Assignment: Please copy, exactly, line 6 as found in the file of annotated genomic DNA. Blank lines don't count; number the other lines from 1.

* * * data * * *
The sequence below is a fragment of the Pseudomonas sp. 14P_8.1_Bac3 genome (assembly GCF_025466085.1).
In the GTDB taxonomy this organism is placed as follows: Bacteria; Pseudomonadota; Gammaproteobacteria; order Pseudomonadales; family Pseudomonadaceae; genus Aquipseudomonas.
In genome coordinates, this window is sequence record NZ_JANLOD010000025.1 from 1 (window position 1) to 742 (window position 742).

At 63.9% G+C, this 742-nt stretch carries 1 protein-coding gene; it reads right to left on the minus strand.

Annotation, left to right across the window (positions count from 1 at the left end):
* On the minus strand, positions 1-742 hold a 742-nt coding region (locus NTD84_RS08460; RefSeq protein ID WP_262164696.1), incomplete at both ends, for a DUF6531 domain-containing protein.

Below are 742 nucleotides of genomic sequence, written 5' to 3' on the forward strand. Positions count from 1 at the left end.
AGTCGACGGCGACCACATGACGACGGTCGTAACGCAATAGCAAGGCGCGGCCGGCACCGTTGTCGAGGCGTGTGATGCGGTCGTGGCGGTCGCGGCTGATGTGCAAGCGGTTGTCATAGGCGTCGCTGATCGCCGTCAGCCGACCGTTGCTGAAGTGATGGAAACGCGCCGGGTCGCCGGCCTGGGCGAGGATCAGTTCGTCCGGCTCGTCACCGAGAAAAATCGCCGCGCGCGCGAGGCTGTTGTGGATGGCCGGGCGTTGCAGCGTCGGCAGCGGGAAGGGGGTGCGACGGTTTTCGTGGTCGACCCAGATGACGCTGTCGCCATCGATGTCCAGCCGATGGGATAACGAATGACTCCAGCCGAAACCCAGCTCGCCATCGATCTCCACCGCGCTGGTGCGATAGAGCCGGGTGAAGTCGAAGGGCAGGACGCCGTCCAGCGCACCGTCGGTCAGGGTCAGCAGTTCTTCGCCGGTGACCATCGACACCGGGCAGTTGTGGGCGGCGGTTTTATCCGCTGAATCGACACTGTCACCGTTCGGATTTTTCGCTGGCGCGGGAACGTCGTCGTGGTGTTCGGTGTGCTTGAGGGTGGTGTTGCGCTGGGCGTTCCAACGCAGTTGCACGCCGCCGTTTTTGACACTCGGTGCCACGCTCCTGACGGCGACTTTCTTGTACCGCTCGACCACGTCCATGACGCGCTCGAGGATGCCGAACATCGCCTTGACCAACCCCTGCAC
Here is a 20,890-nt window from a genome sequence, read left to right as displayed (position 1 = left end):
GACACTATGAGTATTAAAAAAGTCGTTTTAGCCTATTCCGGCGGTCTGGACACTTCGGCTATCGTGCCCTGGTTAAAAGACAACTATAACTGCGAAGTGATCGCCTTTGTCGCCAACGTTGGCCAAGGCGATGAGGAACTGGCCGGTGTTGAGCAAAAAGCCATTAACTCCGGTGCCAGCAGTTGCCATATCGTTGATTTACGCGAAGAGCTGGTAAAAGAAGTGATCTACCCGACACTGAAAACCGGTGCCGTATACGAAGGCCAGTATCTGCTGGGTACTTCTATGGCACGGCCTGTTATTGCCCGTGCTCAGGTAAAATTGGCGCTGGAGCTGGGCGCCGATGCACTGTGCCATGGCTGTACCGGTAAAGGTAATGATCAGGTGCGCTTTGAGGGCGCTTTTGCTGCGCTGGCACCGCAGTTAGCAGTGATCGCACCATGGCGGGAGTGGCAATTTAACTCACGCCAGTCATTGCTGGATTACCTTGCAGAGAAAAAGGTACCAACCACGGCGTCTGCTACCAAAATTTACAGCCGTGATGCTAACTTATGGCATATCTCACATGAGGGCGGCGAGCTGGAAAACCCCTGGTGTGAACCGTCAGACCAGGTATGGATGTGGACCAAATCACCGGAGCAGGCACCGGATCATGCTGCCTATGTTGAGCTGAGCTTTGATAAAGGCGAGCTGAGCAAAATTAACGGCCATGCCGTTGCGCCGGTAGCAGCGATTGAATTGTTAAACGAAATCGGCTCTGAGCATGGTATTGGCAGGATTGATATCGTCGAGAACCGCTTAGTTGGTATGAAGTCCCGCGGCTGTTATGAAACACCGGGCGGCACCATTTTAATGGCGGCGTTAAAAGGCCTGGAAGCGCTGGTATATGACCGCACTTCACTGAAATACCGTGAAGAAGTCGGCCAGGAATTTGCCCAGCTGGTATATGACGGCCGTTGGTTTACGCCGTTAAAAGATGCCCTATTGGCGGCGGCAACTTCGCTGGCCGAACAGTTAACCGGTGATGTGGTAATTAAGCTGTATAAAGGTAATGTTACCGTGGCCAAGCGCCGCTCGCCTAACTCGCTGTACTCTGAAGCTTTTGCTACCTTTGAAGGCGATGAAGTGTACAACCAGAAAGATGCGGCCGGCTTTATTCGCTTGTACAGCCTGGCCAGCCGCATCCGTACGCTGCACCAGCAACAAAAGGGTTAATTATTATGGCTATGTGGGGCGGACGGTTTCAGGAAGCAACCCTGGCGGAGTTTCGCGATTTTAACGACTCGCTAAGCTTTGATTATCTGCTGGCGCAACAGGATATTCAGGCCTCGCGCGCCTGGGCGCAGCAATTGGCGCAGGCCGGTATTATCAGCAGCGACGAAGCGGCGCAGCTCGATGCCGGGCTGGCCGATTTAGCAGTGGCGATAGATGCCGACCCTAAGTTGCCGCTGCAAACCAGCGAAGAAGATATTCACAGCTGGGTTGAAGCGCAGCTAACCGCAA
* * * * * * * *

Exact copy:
* On the minus strand, positions 1-742 hold a 742-nt coding region (locus NTD84_RS08460; RefSeq protein ID WP_262164696.1), incomplete at both ends, for a DUF6531 domain-containing protein.